City Manager Dave Ruller of Kent, Ohio: using a blog to teach

Kent Ohio City Manager Dave RullerDave Ruller is City Manager of Kent, Ohio and maintains a blog at Kent360.

Last week he published a blog post titled Managing snow and it caught my eye because it’s a good example of What to Blog for a local government leader: Use your blog to teach about a service, program, or department.

After what turned out to be a terrific Fall, I guess Winter had to eventually arrive, and in case you hadn’t noticed — it’s here.  The official start of Winter is still a couple of weeks off but that doesn’t seem all that relevant at the moment with snow piling up outside my window as I type this post.  We’ve got ourselves a good old fashioned snowfall with big lake effect flakes piling up and creating havoc with our streets. 

He then goes into great detail about the city’s snow-related policies, since there were some significant changes in the past year. Most important, he uses an informal conversational tone in his writing that makes it a much more interesting read for a local citizen.

We do our best to break a truck off the primaries to punch a hole through the middle of the neighborhood streets (often just a single lane) but until the weather breaks and gives us a chance to catch up, the neighborhoods will be challenging to get through. 

I love that line: "break a truck off the primaries to punch a hole…" You just know that wasn’t written by a communications staffer. A voice of authenticity indeed.

Here’s my little treatise on why using a blog in this way is important for a local government leader:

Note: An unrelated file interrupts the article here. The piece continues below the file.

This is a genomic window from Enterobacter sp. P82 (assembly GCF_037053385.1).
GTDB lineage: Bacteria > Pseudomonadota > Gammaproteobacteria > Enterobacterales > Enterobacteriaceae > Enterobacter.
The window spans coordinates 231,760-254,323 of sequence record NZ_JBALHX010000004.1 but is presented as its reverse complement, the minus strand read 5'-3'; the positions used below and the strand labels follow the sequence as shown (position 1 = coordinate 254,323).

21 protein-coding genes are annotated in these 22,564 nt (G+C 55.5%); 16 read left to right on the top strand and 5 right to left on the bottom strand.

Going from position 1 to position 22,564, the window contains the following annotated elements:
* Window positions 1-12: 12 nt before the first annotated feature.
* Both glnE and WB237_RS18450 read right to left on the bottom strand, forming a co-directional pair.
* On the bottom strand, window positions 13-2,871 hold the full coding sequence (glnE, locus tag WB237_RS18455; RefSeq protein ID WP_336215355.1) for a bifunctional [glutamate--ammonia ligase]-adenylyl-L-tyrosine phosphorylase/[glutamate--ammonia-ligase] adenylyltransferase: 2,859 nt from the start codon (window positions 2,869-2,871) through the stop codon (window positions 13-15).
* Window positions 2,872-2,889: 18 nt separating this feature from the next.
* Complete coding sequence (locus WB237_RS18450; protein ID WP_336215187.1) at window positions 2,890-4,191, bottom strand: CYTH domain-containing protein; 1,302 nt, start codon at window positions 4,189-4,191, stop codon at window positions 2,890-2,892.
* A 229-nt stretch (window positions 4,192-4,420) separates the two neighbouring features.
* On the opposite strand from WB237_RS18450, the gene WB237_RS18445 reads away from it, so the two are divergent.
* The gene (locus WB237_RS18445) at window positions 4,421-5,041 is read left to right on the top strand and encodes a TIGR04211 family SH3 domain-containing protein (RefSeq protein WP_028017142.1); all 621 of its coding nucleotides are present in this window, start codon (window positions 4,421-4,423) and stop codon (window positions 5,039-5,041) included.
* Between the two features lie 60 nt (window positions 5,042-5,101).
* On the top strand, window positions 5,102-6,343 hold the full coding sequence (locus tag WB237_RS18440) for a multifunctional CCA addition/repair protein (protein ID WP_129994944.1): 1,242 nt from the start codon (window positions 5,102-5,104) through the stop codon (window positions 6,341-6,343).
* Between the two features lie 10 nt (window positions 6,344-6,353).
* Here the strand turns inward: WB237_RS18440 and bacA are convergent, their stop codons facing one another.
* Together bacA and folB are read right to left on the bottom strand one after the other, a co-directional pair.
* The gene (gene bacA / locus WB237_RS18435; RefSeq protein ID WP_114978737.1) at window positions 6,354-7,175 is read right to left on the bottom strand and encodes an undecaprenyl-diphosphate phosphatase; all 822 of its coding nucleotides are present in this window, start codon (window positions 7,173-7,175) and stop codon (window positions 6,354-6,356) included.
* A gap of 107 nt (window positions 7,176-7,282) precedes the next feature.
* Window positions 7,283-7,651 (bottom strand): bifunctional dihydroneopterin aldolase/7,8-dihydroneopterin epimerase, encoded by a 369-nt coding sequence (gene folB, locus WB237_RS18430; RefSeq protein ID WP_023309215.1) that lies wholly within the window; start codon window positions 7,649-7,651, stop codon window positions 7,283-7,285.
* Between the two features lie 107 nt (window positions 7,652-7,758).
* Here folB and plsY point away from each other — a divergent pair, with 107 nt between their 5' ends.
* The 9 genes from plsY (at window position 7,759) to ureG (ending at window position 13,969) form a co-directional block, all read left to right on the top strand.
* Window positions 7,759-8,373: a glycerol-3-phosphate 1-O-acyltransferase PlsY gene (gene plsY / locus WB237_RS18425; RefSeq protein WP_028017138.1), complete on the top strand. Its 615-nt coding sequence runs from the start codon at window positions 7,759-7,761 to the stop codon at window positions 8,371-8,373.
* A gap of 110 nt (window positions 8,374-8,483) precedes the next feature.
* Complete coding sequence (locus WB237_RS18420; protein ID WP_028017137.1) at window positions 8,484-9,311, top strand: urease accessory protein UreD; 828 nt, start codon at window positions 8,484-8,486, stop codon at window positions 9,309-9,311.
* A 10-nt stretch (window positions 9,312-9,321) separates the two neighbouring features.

Local government web sites usually provide an overwhelming amount of information on the services, programs and departments that serve the public.  This is usually in static form: HTML pages, PDF documents, pages of internal and external links.

But people still like to learn from other people. The demand for teachers (at all levels) is not diminishing in this age of information ubiquity. And a blog post, written in the conversational tone of a personable teacher, can be the next best thing to a face-to-face conversation where the information is conveyed. (It also offers some things that a F2F conversation doesn’t typically offer, namely links for the interested reader who wants to go deeper, and a record of the information that can be referred back to at one’s leisure.)

So if you’re a government leader, use your blog regularly to teach. Help citizens see what their tax dollars are being spent on and the benefits accruing from it. Wrap your message around a recent story involving the names of people involved, if possible. Use photos and images to attract attention as well as to inform. And link, link, link – to web pages on your own organization’s web site as well as to other sites so people can easily go deeper if they want.

In the future when you need to revisit some aspect of the service, program, or department, you don’t need to repeat yourself.  Just link to your own original post and expand from there.